Editor's note

What would you do if a friend told you they don’t want to have their baby vaccinated? I, for one, would be tempted to run a mile – or at least change the subject. But that’s definitely not the best course of action. Jessica Kaufman shares a handful of evidence-based communication techniques we can look to when talking to people who are hesitant to vaccinate. We may not be able to singlehandedly solve the problem of under-vaccination, but by listening to their concerns and sharing information, we can do a lot more than we think.

If house prices are falling, you might think that means many more people will be able to afford to buy a house. Unfortunately, the housing and lending market is more complicated than that, Chris Leishman explains, meaning a home of their own remains out of reach for many would-be buyers.

Killing 2 million feral cats nationwide sounds like a straightforward way to help save the native species they prey on. Unfortunately, science says otherwise. Tim Doherty and his colleagues explain that the government’s target is too simplistic, and won’t necessarily deliver benefits where they’re needed most.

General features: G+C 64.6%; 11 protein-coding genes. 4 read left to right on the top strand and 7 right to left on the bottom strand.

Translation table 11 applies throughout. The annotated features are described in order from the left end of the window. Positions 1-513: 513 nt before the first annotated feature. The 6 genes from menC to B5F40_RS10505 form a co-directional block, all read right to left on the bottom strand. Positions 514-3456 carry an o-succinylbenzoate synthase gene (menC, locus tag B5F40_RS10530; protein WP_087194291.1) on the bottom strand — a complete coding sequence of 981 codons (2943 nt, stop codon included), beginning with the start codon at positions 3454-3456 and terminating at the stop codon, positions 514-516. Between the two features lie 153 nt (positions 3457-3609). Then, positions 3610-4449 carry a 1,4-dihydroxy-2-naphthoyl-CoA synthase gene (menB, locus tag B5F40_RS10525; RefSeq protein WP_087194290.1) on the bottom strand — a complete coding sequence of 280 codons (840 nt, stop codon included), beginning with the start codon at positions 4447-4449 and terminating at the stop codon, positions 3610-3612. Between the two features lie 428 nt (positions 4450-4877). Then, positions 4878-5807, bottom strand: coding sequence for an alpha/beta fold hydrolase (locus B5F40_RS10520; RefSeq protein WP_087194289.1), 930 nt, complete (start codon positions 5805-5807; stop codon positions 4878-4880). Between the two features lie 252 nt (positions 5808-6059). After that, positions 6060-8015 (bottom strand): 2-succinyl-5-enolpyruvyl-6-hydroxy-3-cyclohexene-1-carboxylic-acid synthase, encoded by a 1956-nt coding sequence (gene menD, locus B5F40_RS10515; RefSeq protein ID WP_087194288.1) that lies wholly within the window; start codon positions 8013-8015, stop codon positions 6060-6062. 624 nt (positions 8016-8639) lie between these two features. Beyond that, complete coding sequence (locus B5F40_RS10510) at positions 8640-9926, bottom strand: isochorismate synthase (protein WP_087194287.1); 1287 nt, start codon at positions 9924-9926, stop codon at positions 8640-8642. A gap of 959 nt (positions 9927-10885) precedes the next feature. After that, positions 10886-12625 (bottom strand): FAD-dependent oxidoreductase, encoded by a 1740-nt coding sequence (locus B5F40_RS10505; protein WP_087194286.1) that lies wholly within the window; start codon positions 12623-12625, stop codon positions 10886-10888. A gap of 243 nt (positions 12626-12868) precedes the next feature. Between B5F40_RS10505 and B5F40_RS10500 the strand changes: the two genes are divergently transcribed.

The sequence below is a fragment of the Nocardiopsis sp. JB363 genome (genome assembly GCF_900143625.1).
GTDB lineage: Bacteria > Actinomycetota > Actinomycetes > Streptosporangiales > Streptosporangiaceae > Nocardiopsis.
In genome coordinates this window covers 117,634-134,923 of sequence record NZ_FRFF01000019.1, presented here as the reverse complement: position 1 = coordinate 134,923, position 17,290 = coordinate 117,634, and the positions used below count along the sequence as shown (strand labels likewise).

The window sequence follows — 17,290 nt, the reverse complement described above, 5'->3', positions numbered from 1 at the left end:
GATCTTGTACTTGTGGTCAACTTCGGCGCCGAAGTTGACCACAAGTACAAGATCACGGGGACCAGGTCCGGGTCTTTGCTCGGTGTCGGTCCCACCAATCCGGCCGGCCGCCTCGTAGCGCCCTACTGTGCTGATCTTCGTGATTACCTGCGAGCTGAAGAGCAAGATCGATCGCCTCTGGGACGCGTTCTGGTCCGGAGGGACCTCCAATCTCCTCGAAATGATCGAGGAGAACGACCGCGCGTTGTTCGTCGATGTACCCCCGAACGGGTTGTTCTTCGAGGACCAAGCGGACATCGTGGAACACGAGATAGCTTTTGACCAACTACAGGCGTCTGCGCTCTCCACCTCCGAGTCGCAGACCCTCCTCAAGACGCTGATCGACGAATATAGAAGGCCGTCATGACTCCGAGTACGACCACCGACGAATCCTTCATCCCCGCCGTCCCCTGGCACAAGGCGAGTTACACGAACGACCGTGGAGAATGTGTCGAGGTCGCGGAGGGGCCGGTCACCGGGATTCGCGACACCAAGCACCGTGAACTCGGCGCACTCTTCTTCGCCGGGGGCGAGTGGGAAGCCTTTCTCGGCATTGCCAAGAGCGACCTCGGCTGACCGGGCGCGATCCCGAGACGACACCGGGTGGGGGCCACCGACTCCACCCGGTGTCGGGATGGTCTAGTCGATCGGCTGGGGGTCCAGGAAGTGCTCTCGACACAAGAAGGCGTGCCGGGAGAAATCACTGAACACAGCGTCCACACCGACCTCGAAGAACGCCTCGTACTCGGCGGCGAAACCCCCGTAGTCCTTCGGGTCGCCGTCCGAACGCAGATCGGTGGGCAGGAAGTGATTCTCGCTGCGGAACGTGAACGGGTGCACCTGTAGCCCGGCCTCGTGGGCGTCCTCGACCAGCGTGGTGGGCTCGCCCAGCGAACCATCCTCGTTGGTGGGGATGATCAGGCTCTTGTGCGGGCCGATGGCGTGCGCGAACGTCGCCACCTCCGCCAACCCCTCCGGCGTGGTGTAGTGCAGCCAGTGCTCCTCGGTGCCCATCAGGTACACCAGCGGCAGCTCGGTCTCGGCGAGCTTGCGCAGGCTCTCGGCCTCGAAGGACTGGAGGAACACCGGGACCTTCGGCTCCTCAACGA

Phoebe Roth

Assistant Editor, Health+Medicine

Top story

Listening to people’s concerns is important when talking to someone who is hesitant about vaccination. From shutterstock.com

Everyone can be an effective advocate for vaccination: here’s how

Jessica Kaufman, Murdoch Children's Research Institute; Margie Danchin, Murdoch Children's Research Institute

You don't have to be an expert to be an effective advocate for vaccination. Here are some tips if you find yourself talking to someone who isn't convinced they should vaccinate their kids.

When prices are falling, fewer home owners will choose to sell if they can afford to stay put. Mick Tsikas/AAP

Why falling house prices do less to improve affordability than you might think

Chris Leishman, University of Adelaide

It's natural to assume that a downturn in the property market is good news for people who've been priced out of the market. In practice, they might still not be able to buy a home.

The government’s target to kill 2 million feral cats sounds impressive, but lacks scientific rigour.

Feral cat cull: why the 2 million target is on scientifically shaky ground

Tim Doherty, Deakin University; Dale Nimmo, Charles Sturt University; Don Driscoll, Deakin University; Euan Ritchie, Deakin University; Ricky Spencer, Western Sydney University

The plan to kill 2 million feral cats nationwide by 2020 makes for good headlines. But it's also a simplistic goal that won't necessarily deliver conservation benefits to native species.

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